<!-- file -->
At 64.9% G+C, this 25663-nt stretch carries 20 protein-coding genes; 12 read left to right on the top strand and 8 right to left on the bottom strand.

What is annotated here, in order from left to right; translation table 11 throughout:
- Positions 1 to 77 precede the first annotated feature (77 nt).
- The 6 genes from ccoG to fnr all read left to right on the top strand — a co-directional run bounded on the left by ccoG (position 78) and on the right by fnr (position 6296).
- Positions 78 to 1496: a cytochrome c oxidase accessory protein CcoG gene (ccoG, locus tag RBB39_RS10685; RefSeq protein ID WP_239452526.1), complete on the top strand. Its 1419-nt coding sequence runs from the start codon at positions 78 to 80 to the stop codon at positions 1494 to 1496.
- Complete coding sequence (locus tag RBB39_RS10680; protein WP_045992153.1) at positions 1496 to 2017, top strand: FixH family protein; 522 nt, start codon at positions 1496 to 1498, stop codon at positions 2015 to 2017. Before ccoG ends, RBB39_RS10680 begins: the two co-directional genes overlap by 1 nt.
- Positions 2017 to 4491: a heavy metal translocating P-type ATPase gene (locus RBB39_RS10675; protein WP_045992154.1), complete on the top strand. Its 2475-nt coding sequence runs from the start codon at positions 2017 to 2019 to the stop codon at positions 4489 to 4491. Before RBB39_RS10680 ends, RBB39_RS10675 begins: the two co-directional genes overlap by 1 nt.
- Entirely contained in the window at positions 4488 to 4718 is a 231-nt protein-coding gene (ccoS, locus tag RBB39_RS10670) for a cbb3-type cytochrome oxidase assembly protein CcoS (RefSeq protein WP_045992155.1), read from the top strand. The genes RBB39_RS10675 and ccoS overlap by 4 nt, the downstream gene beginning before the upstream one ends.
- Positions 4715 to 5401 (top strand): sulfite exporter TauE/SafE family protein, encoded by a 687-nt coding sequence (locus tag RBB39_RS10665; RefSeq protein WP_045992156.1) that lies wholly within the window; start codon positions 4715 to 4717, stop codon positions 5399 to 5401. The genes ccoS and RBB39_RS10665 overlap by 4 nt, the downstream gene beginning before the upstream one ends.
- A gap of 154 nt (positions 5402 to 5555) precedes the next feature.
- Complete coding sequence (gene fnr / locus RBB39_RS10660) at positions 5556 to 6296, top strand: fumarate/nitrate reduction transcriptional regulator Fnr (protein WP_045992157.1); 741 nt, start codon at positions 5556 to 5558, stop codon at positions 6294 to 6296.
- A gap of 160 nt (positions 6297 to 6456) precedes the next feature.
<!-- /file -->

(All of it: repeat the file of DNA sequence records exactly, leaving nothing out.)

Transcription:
At 64.9% G+C, this 25663-nt stretch carries 20 protein-coding genes; 12 read left to right on the top strand and 8 right to left on the bottom strand.

What is annotated here, in order from left to right; translation table 11 throughout:
- Positions 1 to 77 precede the first annotated feature (77 nt).
- The 6 genes from ccoG to fnr all read left to right on the top strand — a co-directional run bounded on the left by ccoG (position 78) and on the right by fnr (position 6296).
- Positions 78 to 1496: a cytochrome c oxidase accessory protein CcoG gene (ccoG, locus tag RBB39_RS10685; RefSeq protein ID WP_239452526.1), complete on the top strand. Its 1419-nt coding sequence runs from the start codon at positions 78 to 80 to the stop codon at positions 1494 to 1496.
- Complete coding sequence (locus tag RBB39_RS10680; protein WP_045992153.1) at positions 1496 to 2017, top strand: FixH family protein; 522 nt, start codon at positions 1496 to 1498, stop codon at positions 2015 to 2017. Before ccoG ends, RBB39_RS10680 begins: the two co-directional genes overlap by 1 nt.
- Positions 2017 to 4491: a heavy metal translocating P-type ATPase gene (locus RBB39_RS10675; protein WP_045992154.1), complete on the top strand. Its 2475-nt coding sequence runs from the start codon at positions 2017 to 2019 to the stop codon at positions 4489 to 4491. Before RBB39_RS10680 ends, RBB39_RS10675 begins: the two co-directional genes overlap by 1 nt.
- Entirely contained in the window at positions 4488 to 4718 is a 231-nt protein-coding gene (ccoS, locus tag RBB39_RS10670) for a cbb3-type cytochrome oxidase assembly protein CcoS (RefSeq protein WP_045992155.1), read from the top strand. The genes RBB39_RS10675 and ccoS overlap by 4 nt, the downstream gene beginning before the upstream one ends.
- Positions 4715 to 5401 (top strand): sulfite exporter TauE/SafE family protein, encoded by a 687-nt coding sequence (locus tag RBB39_RS10665; RefSeq protein WP_045992156.1) that lies wholly within the window; start codon positions 4715 to 4717, stop codon positions 5399 to 5401. The genes ccoS and RBB39_RS10665 overlap by 4 nt, the downstream gene beginning before the upstream one ends.
- A gap of 154 nt (positions 5402 to 5555) precedes the next feature.
- Complete coding sequence (gene fnr / locus RBB39_RS10660) at positions 5556 to 6296, top strand: fumarate/nitrate reduction transcriptional regulator Fnr (protein WP_045992157.1); 741 nt, start codon at positions 5556 to 5558, stop codon at positions 6294 to 6296.
- A gap of 160 nt (positions 6297 to 6456) precedes the next feature.